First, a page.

Tuesday, March 18, 2008


Here I am – the sum of my life experiences. From my earliest family memories of growing up in the late 50s and 60s, getting through school, hoboing, working at many seemingly unconnected jobs, traveling, going to law school, getting married, emigrating overseas to work for four or five years, settling back in America, working on a Ph.D., a dissertation, and now a drifting, independent iconoclast-scholar of sorts – here I am. Through it all, I felt a tiny voice within always murmuring to me, always making me question everything, always feeding my curiosity about the world. With my gaze outward, there was also an omni-present mirror of my self, turning me inward.

Who am I? This question has followed me everywhere it seems, haunting me. Genetically, I am the physical offspring of a long family line. But besides the inherited physical traits, what other familial secrets are encoded in my DNA, in my consciousness? I honor my ancestors but also wonder at the many facets of what goes into making up a human being. Just what does destiny have in store for me? To what extent am I master of my fate? Just who am I?

In my life’s quest to find out who I really am, I first look at those around me. I think back upon my mother and father, brothers and sisters, others. I am the sum total of the love I have received and the love that I have given, the hard knocks I have endured, the choices I have made or that were deftly forced upon me. Did I have a “happy childhood”? I suppose I did, or at least I can say that it wasn’t such an unhappy one. But did I learn who I am from my family? I learned to adjust to being a family member – to help and share.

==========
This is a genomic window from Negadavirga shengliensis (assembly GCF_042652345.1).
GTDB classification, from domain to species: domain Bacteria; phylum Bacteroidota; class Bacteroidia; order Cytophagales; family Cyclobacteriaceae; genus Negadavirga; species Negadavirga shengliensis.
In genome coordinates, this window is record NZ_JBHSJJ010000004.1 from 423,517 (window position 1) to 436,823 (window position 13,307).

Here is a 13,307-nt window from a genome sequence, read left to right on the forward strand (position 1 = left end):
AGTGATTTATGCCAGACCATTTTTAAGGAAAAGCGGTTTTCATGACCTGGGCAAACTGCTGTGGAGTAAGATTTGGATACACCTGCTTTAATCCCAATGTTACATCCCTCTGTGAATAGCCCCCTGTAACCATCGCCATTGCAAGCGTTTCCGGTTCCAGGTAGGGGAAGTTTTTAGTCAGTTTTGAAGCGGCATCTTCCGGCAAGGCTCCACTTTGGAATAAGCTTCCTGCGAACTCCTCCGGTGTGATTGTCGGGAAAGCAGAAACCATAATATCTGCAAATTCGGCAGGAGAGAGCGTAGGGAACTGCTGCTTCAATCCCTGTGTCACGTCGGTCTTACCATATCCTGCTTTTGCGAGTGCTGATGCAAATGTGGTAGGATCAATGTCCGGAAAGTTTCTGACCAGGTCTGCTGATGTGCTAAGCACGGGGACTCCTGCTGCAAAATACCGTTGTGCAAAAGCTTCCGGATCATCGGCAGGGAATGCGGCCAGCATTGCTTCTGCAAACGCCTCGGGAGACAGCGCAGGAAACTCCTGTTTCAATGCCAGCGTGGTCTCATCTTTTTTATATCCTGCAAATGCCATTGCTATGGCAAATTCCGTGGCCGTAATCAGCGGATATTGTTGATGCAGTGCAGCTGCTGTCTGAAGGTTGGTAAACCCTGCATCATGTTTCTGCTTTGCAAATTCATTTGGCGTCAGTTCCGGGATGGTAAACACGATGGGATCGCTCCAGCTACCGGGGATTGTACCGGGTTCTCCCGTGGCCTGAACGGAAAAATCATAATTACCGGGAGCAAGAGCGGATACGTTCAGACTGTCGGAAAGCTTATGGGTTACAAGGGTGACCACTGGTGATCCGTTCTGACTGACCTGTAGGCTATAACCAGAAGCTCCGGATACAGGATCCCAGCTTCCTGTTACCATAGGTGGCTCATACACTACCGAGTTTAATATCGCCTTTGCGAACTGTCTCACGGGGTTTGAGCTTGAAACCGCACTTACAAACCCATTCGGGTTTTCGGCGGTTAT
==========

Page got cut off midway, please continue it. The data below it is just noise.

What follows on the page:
Next I look around at my peers as a young student and think back on what behaviors they modeled. I consider my teachers and other elders and the lessons that they taught and the values they imparted to me. Resisting all the way, to some degree I have gradually learned to be mindful of others, to overcome depression, to even be cooperative and occasionally deferent, and at times I desperately sought a sense of belonging and a way of contributing to whatever community I ended up in – but alas, I met with limited success.

Perhaps the hardest time I have is wondering who I am in the context of my nation, America. In theory the state or government is set up to help structure the society, to impose law and order, to defend against enemies, and to generally provide for my health, safety and welfare. It seems to me that government is always dealing with issues of power and money. Moreover, as it has dealt in this area for such a long time, I think most if not all governments have been corrupted by the power and wealth they are set up to manage. Hence the old saying: Power corrupts; total power corrupts totally. I watched this with the military dictators in the U.S. client states in South America and Africa and in other spots around the globe, and I see this now with the present U.S. administration. And these days it is hard to see where government ends and big corporations begin. In fact, it appears that they have become one and the same, with the result that the people suffer tremendously. And so I have to say that I am suspicious of government. I am not a patriotic type or nationalist. How could I be if I feel castrated politically – impotent and alienated in what is now a sham political system?